A. J. A. Symons
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In 1922, he founded the First Edition Club to publish limited editions and to organize exhibitions of rare books and manuscripts. In 1924 he published a bibliography of first editions of the works of Yeats, and in 1930 he founded the Book Collector's Quarterly. He was an authority on writers and editions of the 1890s, and he published An Anthology of 'Nineties Verse in 1928.
Symons completed his first biography, Emin, Governor of Equatoria, in 1928. In 1933 he brought out a biography of the explorer H. M. Stanley. Neither created much of a stir. In 1934, however, Symons published his masterpiece, The Quest For Corvo, a biography of the English author and eccentric Frederick Rolfe (the self-styled Baron Corvo). Subtitled "An experiment in biography," The Quest for Corvo was a groundbreaking work: rather than being a simple narrative of a life, it describes an author's search for understanding of his subject, revealing aspects of Rolfe's life and character as they are revealed to the author. Though it appears entirely natural, the work is very skillfully orchestrated. The result is a vivid, prismatic portrait of Rolfe, those who knew him, and of Symons himself.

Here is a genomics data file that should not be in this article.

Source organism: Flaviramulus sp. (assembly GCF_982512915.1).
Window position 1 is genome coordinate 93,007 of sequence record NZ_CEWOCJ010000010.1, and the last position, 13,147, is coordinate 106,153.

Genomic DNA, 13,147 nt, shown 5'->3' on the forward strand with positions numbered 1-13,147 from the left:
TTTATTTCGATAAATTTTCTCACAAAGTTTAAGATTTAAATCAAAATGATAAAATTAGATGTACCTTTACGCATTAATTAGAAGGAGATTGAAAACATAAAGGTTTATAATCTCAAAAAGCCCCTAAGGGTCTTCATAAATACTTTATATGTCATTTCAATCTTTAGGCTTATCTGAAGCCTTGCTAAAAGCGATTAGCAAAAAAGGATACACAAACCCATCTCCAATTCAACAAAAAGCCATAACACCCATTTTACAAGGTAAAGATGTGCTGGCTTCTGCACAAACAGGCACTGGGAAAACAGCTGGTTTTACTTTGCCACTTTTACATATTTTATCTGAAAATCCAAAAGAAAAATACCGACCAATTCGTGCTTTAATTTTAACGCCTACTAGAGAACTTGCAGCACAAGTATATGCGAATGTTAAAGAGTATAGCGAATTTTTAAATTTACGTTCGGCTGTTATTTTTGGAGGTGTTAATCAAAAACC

A dandy and an epicure, Symons devoted much of his energy to fine living. In 1933, Symons founded the Wine and Food Society with André L. Simon. In 1936, his marriage of twelve years to Gladys Weeks ended in divorce. In 1939 he fell ill, suffering from partial paralysis. He died in 1941 of a tumour of the brainstem.
Symons wrote with difficulty and sought help in the study of psychoanalysis. He left several unfinished works, including a long-contemplated biography of Oscar Wilde, at his death. His author brother Julian Symons (1912–1994) published a biography, A. J. A. Symons: His Life and Speculations, in 1950 and edited a collection of his brother's Essays & Biographies in 1969.